Saturday, May 11, 2013

Two women

Anita came over for lunch Friday. Beautiful day. Warm and sunny. I cut the grass Thursday because I wanted to make things nice for her. Grilled a lovely cilantro-lime marinated chicken and made salad. She arrived dressed in pool blue and white, bearing a container of chocolate chip cookies. The kids were all over them.

We sat and ate grilled chicken and salad, drank sweet tea and she listened intently and remarked on all the changes we made here.

"This place is you," she said.

"If I ever move, I would move deeper into the woods," I told her. This place has changed me.

We walked the grounds and talked about so much--tree forts and trees down, changes and moving on, and the poison of hatred. I told her about the dark days and the suffocating days. I told her about peeling wallpaper and raking vines and perseverance. I told her about joy.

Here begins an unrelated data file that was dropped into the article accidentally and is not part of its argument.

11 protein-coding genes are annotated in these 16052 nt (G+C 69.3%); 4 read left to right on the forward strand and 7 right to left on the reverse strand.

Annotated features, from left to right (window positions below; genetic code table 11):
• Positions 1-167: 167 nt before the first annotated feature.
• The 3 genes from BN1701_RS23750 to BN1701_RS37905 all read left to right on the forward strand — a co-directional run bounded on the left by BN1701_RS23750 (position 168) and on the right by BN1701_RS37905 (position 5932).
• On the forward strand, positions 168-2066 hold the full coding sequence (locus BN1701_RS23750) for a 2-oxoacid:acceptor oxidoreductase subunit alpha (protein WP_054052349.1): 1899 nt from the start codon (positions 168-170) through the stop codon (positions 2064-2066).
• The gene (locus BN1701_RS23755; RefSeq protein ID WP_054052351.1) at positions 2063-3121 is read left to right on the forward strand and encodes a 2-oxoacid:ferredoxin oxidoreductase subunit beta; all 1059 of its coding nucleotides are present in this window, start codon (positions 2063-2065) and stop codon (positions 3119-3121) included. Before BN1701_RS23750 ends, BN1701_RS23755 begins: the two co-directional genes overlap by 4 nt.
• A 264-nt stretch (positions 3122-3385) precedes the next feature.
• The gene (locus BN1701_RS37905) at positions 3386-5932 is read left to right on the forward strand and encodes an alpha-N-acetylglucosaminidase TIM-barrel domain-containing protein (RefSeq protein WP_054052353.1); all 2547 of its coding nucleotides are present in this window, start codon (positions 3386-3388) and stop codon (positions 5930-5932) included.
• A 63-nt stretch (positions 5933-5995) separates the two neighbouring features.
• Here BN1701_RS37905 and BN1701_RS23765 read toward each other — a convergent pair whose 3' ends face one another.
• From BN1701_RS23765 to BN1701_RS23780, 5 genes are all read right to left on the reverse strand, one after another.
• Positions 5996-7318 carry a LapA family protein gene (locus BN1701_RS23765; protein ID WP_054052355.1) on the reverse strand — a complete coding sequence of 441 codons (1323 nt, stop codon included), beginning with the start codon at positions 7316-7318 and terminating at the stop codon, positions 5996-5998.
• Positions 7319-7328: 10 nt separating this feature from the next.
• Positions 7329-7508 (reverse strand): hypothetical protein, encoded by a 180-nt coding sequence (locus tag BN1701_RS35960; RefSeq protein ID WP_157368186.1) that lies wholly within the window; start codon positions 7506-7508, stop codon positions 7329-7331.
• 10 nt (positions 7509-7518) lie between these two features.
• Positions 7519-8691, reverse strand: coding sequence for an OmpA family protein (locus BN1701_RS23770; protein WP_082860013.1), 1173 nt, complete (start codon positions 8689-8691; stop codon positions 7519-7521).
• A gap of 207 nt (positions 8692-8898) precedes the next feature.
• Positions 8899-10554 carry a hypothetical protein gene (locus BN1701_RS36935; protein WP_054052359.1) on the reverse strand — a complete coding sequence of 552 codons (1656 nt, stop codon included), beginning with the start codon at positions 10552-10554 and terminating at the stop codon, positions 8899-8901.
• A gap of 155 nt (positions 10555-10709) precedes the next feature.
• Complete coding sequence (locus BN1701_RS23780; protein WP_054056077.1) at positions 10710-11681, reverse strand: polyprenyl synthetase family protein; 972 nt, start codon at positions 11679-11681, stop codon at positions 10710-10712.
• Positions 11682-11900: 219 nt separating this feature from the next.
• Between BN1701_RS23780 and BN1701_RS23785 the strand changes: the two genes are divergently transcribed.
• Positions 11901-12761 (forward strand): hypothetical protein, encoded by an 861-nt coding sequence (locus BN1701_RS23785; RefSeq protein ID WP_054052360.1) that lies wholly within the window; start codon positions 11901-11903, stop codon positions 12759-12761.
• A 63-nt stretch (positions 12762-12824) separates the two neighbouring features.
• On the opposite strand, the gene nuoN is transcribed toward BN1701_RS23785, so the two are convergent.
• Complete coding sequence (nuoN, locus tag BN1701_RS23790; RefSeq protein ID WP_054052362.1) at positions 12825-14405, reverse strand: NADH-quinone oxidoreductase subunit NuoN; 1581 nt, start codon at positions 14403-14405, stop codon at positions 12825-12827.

We went up the root stairs, and surveyed the steep hill, and walked through the garden. We talked about azaleas and apple trees and fig trees and scripture, of desert wandering and promised land.

She explained the differences: of being barren and being fruitful; an old life, a new one; before and after.

"Everything is blooming and fruitful here," she said. She said it with love and I couldn't believe my ears and I never want to forget the sound of it, "This is you."

My mother died when I was in my early twenties. But since then, every woman is my mother. Every woman teaches me and encourages me and corrects me. They can be friends or mentors and not my mother, and yet like a mother.

And this one comes alongside and asks why I never shared my burdens with her. ... looks at me and sees something good and sees something better, and calls me fruitful--says, this is you ...  this one, at times more like a mother than I had ever known. She held me close and squeezed me tighter and kissed my cheek, looked at me like a daughter, and I never want to forget the look of it--that kind of love.

I am grateful to know her.

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